Today I wanted to get your attention.
Memorial Day Weekend while meditating I realized where I had been and where I am now and how I’d accomplished it.
What’s your excuse for not doing something? What have you wanted to do but failed to do? What have you been wishing or hoping for, for months or years and haven’t accomplished? What’s your excuse?
I can tell you what your excuse is. You don’t want it bad enough. You don’t have enough passion or sense of purpose to accomplish it. You’re complacent. You’re too happy to be where you are living the status quo.
That’s the only excuse you have for not reaching out and grabbing what you’ve always wanted. You have the talent and ability to achieve whatever it is you want, you simply don’t want it bad enough or you’d already have it.
That goal, wish, or dream you have, it wouldn’t be yours if you weren’t capable of achieving it. God doesn’t make mistakes. He doesn’t give you a dream without the capacity to achieve it.
I’m living proof of both the success and failure to achieve what I want. I want you to learn from what I’ve learned. Then quit giving me that crap that you can’t achieve what you want. The truth is if you really wanted it bad enough you’d have it or you’d be on the way to achieving it.
Napoleon Hill’s Think and Grow Rich provides excellent foundations for achieving any goal you set. However there’s a much shorter condensed version of this success formula that provides everything you need to know to achieve whatever you want. It’s Mike Hernacki’s The Ultimate Secret to Getting Absolutely Everything You Want.
Think back over your life and ask yourself what have you wanted and what have you achieved? Think of your success and failures. The separation between each is that your successes you wanted badly enough that you’d do anything to reach them, and your failures are those you simply didn’t have the determination and commitment to earn.
In Joe Dispensa’s book Breaking the Habit of Being Yourself he describes how he taught his children meditative and positive thinking methods. One of his children wanted to study abroad in Italy one summer while attending college. She told her father her desire. He suggested she meditate on it. She came back to him and said she’d figured out how to get there, unfortunately it required her tp pay for it. He told her she hadn’t done her homework and preparation. He then told her to rededicate herself to the process. Just before her school ended she met someone who just happened to have an internship program in Italy and would pay her to teach English to students including her travel to and from Italy. A Coincidence?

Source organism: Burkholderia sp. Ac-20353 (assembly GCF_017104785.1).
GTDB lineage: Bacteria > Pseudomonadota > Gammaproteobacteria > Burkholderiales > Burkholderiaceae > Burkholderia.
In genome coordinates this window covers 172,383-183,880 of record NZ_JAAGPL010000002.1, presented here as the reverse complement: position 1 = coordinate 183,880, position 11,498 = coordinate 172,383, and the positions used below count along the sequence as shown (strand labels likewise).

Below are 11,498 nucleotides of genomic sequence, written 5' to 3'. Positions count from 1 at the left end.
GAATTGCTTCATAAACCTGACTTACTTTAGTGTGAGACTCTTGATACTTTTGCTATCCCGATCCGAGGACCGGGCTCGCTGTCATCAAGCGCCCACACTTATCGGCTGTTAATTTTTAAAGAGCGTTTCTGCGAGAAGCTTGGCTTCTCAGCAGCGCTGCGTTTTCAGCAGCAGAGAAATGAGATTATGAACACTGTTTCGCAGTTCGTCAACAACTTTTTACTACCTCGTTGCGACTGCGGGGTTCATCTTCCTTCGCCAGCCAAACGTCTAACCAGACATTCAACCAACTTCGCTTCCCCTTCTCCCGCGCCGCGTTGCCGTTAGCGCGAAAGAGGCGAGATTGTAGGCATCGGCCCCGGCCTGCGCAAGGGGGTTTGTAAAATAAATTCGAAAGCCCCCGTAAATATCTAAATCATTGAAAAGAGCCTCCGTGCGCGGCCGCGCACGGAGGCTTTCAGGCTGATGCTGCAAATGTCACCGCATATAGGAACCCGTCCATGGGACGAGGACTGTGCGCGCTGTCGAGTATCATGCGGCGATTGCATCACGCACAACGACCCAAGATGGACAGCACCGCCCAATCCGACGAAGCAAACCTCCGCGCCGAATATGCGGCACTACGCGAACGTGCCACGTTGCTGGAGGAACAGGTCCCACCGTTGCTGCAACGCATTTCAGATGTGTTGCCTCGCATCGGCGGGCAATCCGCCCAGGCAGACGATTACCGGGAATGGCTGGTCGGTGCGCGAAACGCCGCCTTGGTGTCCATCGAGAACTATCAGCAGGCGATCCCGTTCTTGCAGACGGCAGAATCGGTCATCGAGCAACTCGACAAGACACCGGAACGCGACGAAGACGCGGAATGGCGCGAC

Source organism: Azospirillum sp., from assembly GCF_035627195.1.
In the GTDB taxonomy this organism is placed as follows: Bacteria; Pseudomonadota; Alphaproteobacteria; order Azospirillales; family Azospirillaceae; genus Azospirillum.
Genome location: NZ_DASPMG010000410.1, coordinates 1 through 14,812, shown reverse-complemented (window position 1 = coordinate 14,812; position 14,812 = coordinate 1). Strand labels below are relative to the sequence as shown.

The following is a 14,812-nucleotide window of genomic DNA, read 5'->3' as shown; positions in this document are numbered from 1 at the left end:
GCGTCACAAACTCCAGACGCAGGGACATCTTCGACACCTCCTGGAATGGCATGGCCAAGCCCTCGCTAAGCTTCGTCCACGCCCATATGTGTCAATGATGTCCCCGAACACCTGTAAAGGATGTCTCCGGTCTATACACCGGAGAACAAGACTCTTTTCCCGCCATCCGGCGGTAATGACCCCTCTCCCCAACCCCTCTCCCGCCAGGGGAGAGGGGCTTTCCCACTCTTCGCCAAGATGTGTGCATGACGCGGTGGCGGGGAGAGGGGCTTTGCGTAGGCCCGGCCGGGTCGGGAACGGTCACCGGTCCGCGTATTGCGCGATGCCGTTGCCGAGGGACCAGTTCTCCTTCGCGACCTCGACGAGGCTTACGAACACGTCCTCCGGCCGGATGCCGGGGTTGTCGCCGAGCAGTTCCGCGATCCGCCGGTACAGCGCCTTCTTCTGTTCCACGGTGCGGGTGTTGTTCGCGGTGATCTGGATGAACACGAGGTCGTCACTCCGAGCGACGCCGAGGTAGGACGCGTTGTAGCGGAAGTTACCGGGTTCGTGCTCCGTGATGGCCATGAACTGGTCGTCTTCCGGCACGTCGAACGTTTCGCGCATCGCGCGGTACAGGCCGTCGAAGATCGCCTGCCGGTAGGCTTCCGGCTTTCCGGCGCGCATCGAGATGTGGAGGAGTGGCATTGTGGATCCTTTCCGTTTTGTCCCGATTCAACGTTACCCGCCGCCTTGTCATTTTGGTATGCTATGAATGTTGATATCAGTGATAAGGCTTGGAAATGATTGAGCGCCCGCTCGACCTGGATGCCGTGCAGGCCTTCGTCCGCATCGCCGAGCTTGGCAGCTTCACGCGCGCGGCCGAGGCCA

In Hernacki’s book he recommends writing down your goal and then writing down everything you need to do to achieve it. Upon reviewing your list of to do’s to achieve your goal determine whether or not you are willing to do all of them. If not, don’t even attempt to reach your goal. It’s a simple principle: In order to accomplish something, you must be willing to do whatever it takes to accomplish it.
He offers a story of a young woman living in San Francisco who was determined to get a new apartment by the coast. She approached a rental that appeared perfect for her and was in an ideal location. When she investigated she discovered they had a waiting list for residence. Some were already on the list for as long as two years. In many cases the only way to get the desired location was to move immediately when someone was leaving, that’s how quickly and in demand these apartments were. She asked if there were any way she could move in sooner. The manager explained when a vacancy occurred she would select the next person on the list, but if they couldn’t move in immediately she would move further down the list and select someone who was willing to move in immediately. If she stopped in every day she could possibly get the apartment when one opened up. She lost hope; she wasn’t willing to drive over to the location every day. She gave up.
Five years passed. She lived in five different apartments, unhappy wherever she lived. She approached the same location only to find the same conditions existed. This time she was resolved to do whatever was necessary to get in. Once again the manager told her she could put her name on the list and if something came open and she could move in she would be called. Instead of being discouraged, this time the young woman agreed and put her name on the list. Even though the manager warned her,t even if she stopped in every day for two to three months she might not have an apartment open up. This time the woman responded, “That’s alright; I’m willing to do whatever it takes.” That was a Friday. The office was closed Saturday and Sunday. On Monday at 9:01 she got a call. “I have an apartment open” the manager said, “And I got to thinking how in a way, you’ve been on this waiting list for five years already, and since you wanted an apartment so bad, you were ready to come up here every day, and well, if you can move in right away…” The woman responded immediately, “If that’s what it takes, I’ll do it.”
This example reinforces Napoleon Hill insight in Think and Grow Rich, "The moment you commit and quit holding back, all sorts of unforeseen incidents, meetings and material assistance, will rise up to help you. The simple act of commitment is a powerful magnet for help."
It took this young lady 5 years to achieve what she wanted, yet once she made the commitment she achieved it in just 3 days.
Lack of commitment is one of the Five Dysfunctions of a Team Patrick Lencioni speak about in his book by the same name. In our weekly meetings with customers we have a specific agenda item focused on accountabilities. One of my customers wanted to give the practice more teeth and came up with a list of 3 questions when someone had failed to met their deadlines. We review these in my next blog.